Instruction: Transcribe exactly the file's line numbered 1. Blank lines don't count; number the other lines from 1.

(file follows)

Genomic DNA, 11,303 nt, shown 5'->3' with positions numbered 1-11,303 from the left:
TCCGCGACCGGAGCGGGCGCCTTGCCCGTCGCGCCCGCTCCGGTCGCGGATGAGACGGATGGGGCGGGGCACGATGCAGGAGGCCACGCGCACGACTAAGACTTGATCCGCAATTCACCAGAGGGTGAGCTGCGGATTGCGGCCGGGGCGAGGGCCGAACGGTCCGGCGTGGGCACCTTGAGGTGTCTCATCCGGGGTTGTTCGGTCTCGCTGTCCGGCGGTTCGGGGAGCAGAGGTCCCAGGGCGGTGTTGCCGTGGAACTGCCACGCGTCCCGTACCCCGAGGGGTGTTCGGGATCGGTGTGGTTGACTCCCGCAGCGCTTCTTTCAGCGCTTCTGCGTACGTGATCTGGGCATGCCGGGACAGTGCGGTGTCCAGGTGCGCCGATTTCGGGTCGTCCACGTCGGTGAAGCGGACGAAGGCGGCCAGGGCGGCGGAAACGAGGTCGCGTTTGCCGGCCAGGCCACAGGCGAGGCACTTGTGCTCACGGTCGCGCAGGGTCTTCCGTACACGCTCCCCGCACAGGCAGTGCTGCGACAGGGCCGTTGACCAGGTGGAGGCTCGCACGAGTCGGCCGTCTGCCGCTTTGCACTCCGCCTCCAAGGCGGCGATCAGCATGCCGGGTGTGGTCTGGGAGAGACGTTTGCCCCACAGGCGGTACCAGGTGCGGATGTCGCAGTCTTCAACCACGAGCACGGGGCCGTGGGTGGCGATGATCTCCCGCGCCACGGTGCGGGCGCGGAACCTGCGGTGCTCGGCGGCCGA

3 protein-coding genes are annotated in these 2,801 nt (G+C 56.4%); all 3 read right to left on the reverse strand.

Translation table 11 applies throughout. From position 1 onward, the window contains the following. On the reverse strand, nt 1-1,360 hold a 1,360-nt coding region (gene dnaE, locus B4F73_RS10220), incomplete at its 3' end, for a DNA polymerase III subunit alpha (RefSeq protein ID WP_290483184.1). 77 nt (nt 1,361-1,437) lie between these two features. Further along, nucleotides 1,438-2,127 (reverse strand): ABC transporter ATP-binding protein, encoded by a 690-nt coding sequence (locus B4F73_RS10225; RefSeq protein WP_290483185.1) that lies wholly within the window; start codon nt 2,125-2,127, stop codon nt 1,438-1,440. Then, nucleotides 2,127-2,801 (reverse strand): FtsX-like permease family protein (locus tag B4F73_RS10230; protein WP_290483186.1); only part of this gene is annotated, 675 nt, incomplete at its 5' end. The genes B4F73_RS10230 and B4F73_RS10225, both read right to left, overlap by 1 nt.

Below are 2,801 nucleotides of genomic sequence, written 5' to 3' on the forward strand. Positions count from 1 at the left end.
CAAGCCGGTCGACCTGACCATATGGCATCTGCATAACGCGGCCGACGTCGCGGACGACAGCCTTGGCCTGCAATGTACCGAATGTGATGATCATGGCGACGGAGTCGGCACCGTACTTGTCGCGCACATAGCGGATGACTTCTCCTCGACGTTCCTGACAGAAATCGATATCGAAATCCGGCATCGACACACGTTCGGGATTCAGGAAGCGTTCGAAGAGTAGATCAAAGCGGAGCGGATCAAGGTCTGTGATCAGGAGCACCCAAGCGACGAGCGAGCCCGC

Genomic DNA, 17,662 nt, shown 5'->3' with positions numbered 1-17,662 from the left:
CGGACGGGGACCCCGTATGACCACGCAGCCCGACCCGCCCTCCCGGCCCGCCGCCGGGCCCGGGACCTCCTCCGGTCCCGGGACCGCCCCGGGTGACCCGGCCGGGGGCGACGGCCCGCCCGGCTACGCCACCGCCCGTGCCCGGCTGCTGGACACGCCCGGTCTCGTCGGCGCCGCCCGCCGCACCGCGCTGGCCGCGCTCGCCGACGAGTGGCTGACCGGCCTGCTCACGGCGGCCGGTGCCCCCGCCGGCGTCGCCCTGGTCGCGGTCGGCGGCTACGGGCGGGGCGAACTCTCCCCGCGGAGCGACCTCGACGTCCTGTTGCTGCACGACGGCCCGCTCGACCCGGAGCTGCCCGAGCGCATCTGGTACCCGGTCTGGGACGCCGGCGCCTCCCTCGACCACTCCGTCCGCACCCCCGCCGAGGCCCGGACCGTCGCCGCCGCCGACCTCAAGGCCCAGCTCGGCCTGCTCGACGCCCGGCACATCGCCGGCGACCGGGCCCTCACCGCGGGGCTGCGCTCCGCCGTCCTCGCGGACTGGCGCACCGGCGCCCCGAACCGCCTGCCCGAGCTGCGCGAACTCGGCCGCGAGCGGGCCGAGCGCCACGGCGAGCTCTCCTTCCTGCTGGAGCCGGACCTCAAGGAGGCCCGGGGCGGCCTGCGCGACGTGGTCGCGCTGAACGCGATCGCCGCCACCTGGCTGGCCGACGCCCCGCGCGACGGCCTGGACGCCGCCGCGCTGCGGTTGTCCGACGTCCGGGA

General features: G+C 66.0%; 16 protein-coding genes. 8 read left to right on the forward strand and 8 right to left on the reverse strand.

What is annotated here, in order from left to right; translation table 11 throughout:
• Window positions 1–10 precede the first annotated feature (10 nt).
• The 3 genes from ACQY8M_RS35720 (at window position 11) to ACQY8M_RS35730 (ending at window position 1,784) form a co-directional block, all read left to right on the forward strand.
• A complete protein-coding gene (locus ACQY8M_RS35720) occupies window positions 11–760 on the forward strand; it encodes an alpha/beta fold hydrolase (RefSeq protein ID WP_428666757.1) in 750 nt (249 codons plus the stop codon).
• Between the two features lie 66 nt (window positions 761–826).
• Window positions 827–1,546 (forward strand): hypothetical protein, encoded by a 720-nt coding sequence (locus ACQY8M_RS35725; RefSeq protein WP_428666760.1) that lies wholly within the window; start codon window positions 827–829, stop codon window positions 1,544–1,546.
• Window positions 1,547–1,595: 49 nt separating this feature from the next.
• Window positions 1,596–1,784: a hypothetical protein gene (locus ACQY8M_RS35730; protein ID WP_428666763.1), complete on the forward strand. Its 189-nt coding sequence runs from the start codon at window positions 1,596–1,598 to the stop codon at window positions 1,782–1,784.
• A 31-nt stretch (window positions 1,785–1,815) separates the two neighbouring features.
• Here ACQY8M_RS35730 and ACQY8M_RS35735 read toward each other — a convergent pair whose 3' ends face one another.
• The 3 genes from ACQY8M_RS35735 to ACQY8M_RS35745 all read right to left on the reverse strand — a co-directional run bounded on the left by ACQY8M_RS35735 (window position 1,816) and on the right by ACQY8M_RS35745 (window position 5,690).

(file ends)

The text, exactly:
Genomic DNA, 11,303 nt, shown 5'->3' with positions numbered 1-11,303 from the left: